Equivalence of Definitions of Stirling Numbers of the Second Kind

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Theorem

The following definitions of the concept of Stirling Numbers of the Second Kind are equivalent:

Definition 1

Stirling numbers of the second kind are defined recursively by:

$\displaystyle {n \brace k} := \begin{cases} \delta_{n k} & : k = 0 \text{ or } n = 0 \\ & \\ \displaystyle {n - 1 \brace k - 1} + k {n - 1 \brace k} & : \text{otherwise} \\ \end{cases}$

Definition 2

Stirling numbers of the second kind are defined as the coefficients $\displaystyle {n \brace k}$ which satisfy the equation:

$\displaystyle x^n = \sum_k {n \brace k} x^{\underline k}$

where $x^{\underline k}$ denotes the $k$th falling factorial of $x$.


in the sense that the coefficients of the falling factorial powers in the summand are uniquely defined by the given recurrence relation.


Proof

The proof proceeds by induction.

For all $n \in \N_{> 0}$, let $P \left({n}\right)$ be the proposition:

the coefficients of the falling factorial powers in the expression $\displaystyle x^n = \sum_k {n \brace k} x^{\underline k}$ are uniquely defined by $\displaystyle {n \brace k} = {n - 1 \brace k - 1} + k {n - 1 \brace k}$

where $\displaystyle {n \brace k} = \delta_{n k}$ where $k = 0$ or $n = 0$.


First the case where $n = 0$ is attended to.

We have:

\(\displaystyle x^0\) \(=\) \(\displaystyle 1\) Definition of Integer Power
\(\displaystyle \) \(=\) \(\displaystyle x^{\underline 0}\) Number to Power of Zero Falling is One
\(\displaystyle \) \(=\) \(\displaystyle \sum_k \delta_{0 k} x^{\underline k}\) Definition of Kronecker Delta


Thus, in the expression:

$\displaystyle x^0 = \sum_k {0 \brace k} x^{\underline k}$

we have:

$\displaystyle {0 \brace 0} = 1$

and for all $k \in \Z_{>0}$:

$\displaystyle {0 \brace k} = 0$

That is:

$\displaystyle {0 \brace k} = \delta_{0 k}$


Hence the result holds for $n = 0$.


Basis for the Induction

$\map P 1$ is the case:

We have:

\(\displaystyle x^1\) \(=\) \(\displaystyle x\) Definition of Integer Power
\(\displaystyle \) \(=\) \(\displaystyle x^{\underline 1}\) Number to Power of One Falling is Itself
\(\displaystyle \) \(=\) \(\displaystyle \sum_k \delta_{1 k} x^{\underline k}\) Definition of Kronecker Delta


Then:

\(\displaystyle {1 \brace k}\) \(=\) \(\displaystyle {0 \brace k - 1} + k {0 \brace k}\) by hypothesis
\(\displaystyle \) \(=\) \(\displaystyle \delta_{0 \paren {k - 1} } + k \delta_{0 k}\) by hypothesis
\(\displaystyle \) \(=\) \(\displaystyle \delta_{0 \paren {k - 1} }\) as $k \delta_{0 k} = 0$ for all $k$
\(\displaystyle \) \(=\) \(\displaystyle \delta_{1 k}\)


Thus, in the expression:

$\displaystyle x^1 = \sum_k {1 \brace k} x^{\underline k}$

we have:

$\displaystyle {1 \brace 1} = 1$

and for all $k \in \Z$ where $k \ne 1$:

$\displaystyle {1 \brace k} = 0$

That is:

$\displaystyle {1 \brace k} = \delta_{1 k}$


Thus $\map P 1$ is seen to hold.

This is the basis for the induction.


Induction Hypothesis

Now it needs to be shown that, if $\map P r$ is true, where $r \ge 1$, then it logically follows that $\map P {r + 1}$ is true.


So this is the induction hypothesis:

The coefficients in the expression $\displaystyle x^r = \sum_k {r \brace k} x^{\underline k}$ are uniquely defined by $\displaystyle {r \brace k} = {r - 1 \brace k - 1} + k {r - 1 \brace k}$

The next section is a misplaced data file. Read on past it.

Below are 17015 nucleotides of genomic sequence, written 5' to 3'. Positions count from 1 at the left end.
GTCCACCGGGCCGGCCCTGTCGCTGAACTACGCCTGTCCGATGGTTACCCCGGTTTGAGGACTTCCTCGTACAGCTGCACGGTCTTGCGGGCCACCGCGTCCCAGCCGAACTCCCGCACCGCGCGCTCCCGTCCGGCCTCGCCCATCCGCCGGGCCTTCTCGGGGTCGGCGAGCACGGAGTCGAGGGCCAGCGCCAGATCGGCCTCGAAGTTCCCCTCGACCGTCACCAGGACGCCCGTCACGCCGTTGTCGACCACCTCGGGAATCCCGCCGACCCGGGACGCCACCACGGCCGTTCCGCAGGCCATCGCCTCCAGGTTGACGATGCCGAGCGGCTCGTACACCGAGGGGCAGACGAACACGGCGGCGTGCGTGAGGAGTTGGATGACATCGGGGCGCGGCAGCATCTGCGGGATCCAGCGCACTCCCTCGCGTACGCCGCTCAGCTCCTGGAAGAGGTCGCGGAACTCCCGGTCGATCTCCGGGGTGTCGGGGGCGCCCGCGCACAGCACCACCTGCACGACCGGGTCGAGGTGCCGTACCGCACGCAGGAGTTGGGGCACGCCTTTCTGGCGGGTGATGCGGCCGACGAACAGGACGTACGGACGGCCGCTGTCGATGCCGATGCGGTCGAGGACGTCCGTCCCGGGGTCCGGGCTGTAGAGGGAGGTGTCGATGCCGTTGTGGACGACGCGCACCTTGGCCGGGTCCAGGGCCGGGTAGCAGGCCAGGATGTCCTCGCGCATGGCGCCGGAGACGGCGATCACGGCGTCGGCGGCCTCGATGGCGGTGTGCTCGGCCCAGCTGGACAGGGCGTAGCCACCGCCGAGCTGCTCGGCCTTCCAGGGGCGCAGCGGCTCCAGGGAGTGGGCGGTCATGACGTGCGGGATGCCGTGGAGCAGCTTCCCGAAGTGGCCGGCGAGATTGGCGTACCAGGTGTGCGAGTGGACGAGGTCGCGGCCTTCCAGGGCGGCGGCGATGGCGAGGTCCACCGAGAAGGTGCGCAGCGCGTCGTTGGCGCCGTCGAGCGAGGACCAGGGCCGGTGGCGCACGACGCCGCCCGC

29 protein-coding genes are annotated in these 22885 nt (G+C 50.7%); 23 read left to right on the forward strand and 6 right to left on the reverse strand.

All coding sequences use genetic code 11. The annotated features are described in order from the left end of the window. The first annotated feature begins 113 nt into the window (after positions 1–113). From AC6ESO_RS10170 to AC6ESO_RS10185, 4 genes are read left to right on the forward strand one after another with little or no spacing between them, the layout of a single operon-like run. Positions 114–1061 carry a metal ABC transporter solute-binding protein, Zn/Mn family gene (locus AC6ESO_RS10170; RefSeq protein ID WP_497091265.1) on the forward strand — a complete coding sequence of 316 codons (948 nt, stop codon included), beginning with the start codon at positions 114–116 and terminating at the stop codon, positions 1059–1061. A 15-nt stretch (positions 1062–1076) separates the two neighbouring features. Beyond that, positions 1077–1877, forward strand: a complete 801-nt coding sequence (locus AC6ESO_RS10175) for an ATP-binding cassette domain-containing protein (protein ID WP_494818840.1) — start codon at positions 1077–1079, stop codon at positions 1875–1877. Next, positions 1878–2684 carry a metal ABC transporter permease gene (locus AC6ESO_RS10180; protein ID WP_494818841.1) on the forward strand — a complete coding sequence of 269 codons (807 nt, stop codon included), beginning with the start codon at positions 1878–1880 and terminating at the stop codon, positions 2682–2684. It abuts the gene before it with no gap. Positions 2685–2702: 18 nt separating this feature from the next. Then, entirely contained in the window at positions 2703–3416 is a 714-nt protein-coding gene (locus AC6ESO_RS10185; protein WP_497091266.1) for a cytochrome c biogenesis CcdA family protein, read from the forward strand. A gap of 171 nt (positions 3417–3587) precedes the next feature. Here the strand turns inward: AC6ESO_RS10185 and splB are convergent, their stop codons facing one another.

from which it is to be shown that:

The coefficients in the expression $\displaystyle x^{r + 1} = \sum_k {r + 1 \brace k} x^{\underline k}$ are uniquely defined by $\displaystyle {r + 1 \brace k} = {r \brace k - 1} + k {r \brace k}$


Induction Step

This is the induction step:

Anticipating the expected result, we use $\displaystyle {r + 1 \brace k}$ to denote the coefficients of the $k$th falling factorial power in the expansion of $x^{r + 1}$.


Thus:

\(\displaystyle x^{r + 1}\) \(=\) \(\displaystyle x x^r\)
\(\displaystyle \) \(=\) \(\displaystyle x \left({\sum_k {r \brace k} x^{\underline k} }\right)\) Induction Hypothesis
\(\displaystyle \) \(=\) \(\displaystyle \sum_k {r \brace k} x x^{\underline k}\) $x$ is constant in this context
\(\displaystyle \) \(=\) \(\displaystyle \sum_k {r \brace k} \paren {x^{\underline {k + 1} } + k x^{\underline k} }\) Product of Number by its Falling Factorial
\(\displaystyle \) \(=\) \(\displaystyle \sum_k {r \brace k} x^{\underline {k + 1} } + \sum_k {r \brace k} k x^{\underline k}\) Sum of Summations equals Summation of Sum
\(\displaystyle \) \(=\) \(\displaystyle \sum_k {r \brace k - 1} x^{\underline k} + \sum_k {r \brace k} k x^{\underline k}\) Translation of Index Variable of Summation
\(\displaystyle \) \(=\) \(\displaystyle \sum_k \paren { {r \brace k - 1} x^{\underline k} + {r \brace k} k x^{\underline k} }\) Sum of Summations equals Summation of Sum
\(\displaystyle \) \(=\) \(\displaystyle \sum_k \paren { {r \brace k - 1} + k {r \brace k} } x^{\underline k}\)

Thus the coefficients of the falling factorial powers are defined by the recurrence relation:

$\displaystyle {r + 1 \brace k} = {r \brace k - 1} + k {r \brace k}$

as required.


So $\map P r \implies \map P {r + 1}$ and the result follows by the Principle of Mathematical Induction.


Therefore:

for all $n \in \Z_{\ge 0}$, the coefficients of the falling factorial powers in the expression $\displaystyle x^n = \sum_k {n \brace k} x^{\underline k}$ are uniquely defined by:
$\displaystyle {n \brace k} = {n - 1 \brace k - 1} + k {n - 1 \brace k}$
where $\displaystyle {n \brace k} = \delta_{n k}$ where $k = 0$ or $n = 0$.

$\blacksquare$


Also see


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